Posted by: Karlee A. Turner | October 12, 2012

October 12 [1847 and 1858]

Mary Brewster, TUESDAY OCTOBER 12th [1847]: “Crossed the equator today [The sailors had the expression of ‘crossing the line’ when a ship crossed the equator]. We have beautiful weather with the SE trades strong enough for any ordinary ship [meaning not a Clipper ship] to sail 7 knots, but the Tiger appears in no hurry and only moves at the rate of 5 knots.   LAT. .3 South   LONG. 155.55.”

Mary Lawrence, [Tues.] OCTOBER 12 [1858]: Yesterday a sad event occurred which cast a gloom over our whole company – the death and burial of William Kalama, a Kanaka [a native Hawaiian]. He has been off duty some time; did not complain but appeared to be running down. Samuel gave him medicine and tonics. We had no idea that he was so low until they told us he was dead. He was on deck the day before. I went on deck at sunset to hear the funeral service read before he was consigned to the deep. It seemed rather aggravating after being so long from home to die as it were within sight of it [the Hawaiian or Sandwich Islands]. This P.M. Captain Slocum made us another visit. The wind has not been fair for several days. We shall not be able to fetch Maui, where Samuel intended to go first, and we shall have hard work to fetch Oahu unless the wind hauls. Have had no trades as yet.”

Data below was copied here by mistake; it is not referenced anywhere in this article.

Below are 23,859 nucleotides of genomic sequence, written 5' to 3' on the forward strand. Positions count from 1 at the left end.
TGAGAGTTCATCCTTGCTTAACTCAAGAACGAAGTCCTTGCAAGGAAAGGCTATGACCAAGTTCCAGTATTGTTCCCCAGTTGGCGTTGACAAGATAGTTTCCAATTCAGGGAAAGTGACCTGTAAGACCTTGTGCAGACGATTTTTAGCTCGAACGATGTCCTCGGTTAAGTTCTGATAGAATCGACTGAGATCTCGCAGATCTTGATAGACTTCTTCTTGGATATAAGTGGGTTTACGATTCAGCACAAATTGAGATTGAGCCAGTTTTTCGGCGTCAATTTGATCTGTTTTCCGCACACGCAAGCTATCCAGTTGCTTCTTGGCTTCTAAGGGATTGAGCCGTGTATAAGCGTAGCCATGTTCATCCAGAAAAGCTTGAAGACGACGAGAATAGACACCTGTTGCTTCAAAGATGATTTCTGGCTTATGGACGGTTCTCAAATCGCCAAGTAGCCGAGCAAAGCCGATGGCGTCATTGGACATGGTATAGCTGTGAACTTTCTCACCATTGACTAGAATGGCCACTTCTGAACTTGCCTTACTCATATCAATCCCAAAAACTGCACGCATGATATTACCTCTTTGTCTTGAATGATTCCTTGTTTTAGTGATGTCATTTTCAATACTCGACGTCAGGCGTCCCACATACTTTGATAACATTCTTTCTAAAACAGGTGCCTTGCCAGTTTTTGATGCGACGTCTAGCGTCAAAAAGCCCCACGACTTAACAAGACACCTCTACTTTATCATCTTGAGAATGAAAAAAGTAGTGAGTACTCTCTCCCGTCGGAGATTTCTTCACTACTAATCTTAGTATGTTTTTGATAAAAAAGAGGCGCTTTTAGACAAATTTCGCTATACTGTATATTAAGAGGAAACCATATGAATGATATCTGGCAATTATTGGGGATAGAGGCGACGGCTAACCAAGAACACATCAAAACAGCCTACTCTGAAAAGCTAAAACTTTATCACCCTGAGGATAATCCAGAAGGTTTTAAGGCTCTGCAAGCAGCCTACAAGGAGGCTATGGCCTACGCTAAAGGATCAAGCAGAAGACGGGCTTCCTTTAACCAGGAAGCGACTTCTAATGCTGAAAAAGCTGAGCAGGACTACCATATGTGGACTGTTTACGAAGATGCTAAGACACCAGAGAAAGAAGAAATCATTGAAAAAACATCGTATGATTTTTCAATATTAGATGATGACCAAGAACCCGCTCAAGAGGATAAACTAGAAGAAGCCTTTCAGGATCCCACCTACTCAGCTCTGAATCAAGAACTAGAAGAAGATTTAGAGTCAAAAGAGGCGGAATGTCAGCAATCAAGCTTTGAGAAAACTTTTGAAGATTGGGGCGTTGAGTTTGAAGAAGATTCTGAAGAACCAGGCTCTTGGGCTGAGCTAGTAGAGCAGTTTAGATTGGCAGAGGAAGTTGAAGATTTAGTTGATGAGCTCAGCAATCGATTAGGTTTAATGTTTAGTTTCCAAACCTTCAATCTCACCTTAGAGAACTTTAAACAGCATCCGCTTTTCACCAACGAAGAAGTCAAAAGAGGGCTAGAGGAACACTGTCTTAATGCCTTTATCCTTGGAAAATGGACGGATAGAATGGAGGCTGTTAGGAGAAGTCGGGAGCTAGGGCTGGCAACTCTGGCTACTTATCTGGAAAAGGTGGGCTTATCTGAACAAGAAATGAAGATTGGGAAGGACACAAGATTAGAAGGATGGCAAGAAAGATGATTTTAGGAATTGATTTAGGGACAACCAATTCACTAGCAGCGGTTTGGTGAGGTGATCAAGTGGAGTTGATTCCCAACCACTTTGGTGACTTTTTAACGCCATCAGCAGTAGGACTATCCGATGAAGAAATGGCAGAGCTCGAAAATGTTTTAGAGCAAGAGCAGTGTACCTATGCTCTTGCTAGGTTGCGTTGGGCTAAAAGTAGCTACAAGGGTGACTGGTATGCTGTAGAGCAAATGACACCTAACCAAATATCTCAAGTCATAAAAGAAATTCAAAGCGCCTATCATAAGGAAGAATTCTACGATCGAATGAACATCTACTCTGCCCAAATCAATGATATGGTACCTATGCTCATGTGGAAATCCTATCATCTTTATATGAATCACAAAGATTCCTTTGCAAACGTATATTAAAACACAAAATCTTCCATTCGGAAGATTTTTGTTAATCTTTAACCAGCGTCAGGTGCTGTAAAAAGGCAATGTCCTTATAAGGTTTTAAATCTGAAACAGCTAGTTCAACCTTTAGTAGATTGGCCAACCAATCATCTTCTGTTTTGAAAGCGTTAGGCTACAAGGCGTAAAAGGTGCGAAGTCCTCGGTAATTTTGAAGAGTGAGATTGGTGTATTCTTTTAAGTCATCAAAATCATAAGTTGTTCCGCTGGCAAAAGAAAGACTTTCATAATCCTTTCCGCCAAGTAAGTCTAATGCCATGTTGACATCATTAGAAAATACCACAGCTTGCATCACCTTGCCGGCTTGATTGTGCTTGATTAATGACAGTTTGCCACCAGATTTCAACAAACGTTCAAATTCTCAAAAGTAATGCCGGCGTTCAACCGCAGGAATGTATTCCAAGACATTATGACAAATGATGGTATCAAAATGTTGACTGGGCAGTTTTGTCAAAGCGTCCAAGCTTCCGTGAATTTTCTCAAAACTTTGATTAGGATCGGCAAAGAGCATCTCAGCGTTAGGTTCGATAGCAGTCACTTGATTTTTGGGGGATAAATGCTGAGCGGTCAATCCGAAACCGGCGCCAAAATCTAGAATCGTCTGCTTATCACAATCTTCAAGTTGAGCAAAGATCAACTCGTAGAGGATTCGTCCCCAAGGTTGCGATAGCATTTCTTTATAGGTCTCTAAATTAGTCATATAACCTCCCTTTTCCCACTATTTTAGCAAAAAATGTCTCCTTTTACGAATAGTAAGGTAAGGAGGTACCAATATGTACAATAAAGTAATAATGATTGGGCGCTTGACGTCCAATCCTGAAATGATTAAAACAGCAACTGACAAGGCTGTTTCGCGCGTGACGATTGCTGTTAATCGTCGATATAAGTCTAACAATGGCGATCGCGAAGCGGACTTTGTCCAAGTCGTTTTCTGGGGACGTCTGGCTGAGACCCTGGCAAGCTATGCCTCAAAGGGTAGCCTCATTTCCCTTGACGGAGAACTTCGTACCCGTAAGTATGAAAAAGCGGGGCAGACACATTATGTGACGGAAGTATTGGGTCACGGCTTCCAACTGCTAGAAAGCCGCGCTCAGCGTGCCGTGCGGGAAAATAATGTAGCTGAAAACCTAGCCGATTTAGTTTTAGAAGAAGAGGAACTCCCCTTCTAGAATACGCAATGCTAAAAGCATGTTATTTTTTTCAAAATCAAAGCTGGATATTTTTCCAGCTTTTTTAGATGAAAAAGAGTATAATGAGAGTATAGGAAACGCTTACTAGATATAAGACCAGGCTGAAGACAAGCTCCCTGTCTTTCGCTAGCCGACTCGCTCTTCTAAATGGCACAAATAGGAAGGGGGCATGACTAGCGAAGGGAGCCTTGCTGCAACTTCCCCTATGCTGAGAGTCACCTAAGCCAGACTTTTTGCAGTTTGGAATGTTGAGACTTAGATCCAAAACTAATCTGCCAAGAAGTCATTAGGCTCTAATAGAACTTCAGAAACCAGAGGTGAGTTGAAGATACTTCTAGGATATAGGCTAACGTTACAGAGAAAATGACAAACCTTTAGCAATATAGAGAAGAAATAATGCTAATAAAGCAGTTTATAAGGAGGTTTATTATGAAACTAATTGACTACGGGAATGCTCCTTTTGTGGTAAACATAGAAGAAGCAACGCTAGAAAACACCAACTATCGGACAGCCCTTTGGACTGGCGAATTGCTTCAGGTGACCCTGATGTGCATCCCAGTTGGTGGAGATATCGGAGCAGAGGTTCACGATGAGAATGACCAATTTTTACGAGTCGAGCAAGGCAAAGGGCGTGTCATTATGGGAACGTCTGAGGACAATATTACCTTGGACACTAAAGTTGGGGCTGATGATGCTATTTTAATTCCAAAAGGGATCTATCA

Eliza Williams did not make a journal entry for this date in 1860.

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